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Coming to Terms with Your Delusions

Coming to Terms With Your DelusionsI’d be lying if I said I haven’t thought some pretty outrageous things in the course of my illness. I’d also be lying if I said I don’t think about outrageous things still. Even with a good amount of stability, delusions can still persist.

Sometimes it’s about what people think of you, maybe just an offhand notion. Other times it can be so bad that you think you’re a king or a prophet or Jesus Christ himself. I’ve seen every part of the spectrum.

Nine years on, I still deal with whether people are making fun of me. This is a delusion which, no matter what I’ve tried, I can’t stop. So I’ve learned to accept it. I’ve incorporated it into the normal, everyday thoughts that run through my head. Because I don’t let myself be bothered by it, it’s not such a huge deal anymore. It took me years to look that notion in the face and accept it as a normal, everyday thought, but once I did I could feel a loosening in my shoulders, the ability to breathe easier and the ability to finally relax.

The most major thing that tamped down these voices was the antipsychotic medications I took and still take. If you’re lost in your own delusions I would recommend meds as the first option. Without meds the delusions can overtake you and convince you of things that aren’t true. With meds, some of the delusions are still there but they’re little more than passing thoughts.

If you’re on meds and are still struggling there are two possibilities. Either the meds you’re taking aren’t doing enough for you, in which case I would recommend talking to your doctor, or the delusions have already convinced you of things that aren’t true and you can’t let go of these notions.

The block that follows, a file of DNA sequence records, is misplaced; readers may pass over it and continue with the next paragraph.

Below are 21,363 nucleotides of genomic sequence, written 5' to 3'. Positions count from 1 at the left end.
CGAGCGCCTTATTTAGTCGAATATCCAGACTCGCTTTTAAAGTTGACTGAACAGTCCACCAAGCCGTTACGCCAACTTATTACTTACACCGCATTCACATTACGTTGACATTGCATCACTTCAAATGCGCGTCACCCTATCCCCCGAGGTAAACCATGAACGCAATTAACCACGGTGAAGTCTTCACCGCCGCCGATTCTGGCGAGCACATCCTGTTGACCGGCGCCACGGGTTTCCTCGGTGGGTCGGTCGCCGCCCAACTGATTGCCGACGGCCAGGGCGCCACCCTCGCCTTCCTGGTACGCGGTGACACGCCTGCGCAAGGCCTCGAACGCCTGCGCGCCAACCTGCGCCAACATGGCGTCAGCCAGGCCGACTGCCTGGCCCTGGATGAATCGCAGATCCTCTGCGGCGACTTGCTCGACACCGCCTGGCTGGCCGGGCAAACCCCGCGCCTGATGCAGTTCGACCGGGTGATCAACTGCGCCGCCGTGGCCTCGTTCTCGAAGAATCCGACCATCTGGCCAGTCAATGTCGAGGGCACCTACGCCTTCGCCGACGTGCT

In the case of being already convinced, therapy can be an extremely beneficial tool. With the help of someone objective, you can learn to see your delusions as delusions and not as facts. Therapy also helps you accept these delusions as part of your normal course of thinking.

Coming to terms with and making peace with the thoughts that bother you can be extremely beneficial to your mental health and I would’ve never gotten to that point without therapy. I kept trying to force the thoughts away and convince myself of their falsity but it never worked.

Then, one day I looked at the thoughts and said OK, what if I accept them as true? What if it is true that people are making fun of me? Why does that bother me so much? The fact of the matter is that I let myself become comfortable with the notion instead of trying to force it away.

There’s an extreme resilience if you accept your worst fears and become comfortable with them to the point where they aren’t more than a passing thought.

Coming to Terms with Your Delusions

Michael Hedrick

Mike Hedrick is a writer and photographer in Boulder, CO. He has lived with schizophrenia for many years and his work has been published in Salon, Scientific American and The New York Times. His book is available here You can follow his blog on living with schizophrenia here

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APA Reference
Hedrick, M. (2018). Coming to Terms with Your Delusions. Psych Central. Retrieved on September 30, 2020, from
Scientifically Reviewed
Last updated: 8 Jul 2018 (Originally: 5 Jan 2015)
Last reviewed: By a member of our scientific advisory board on 8 Jul 2018
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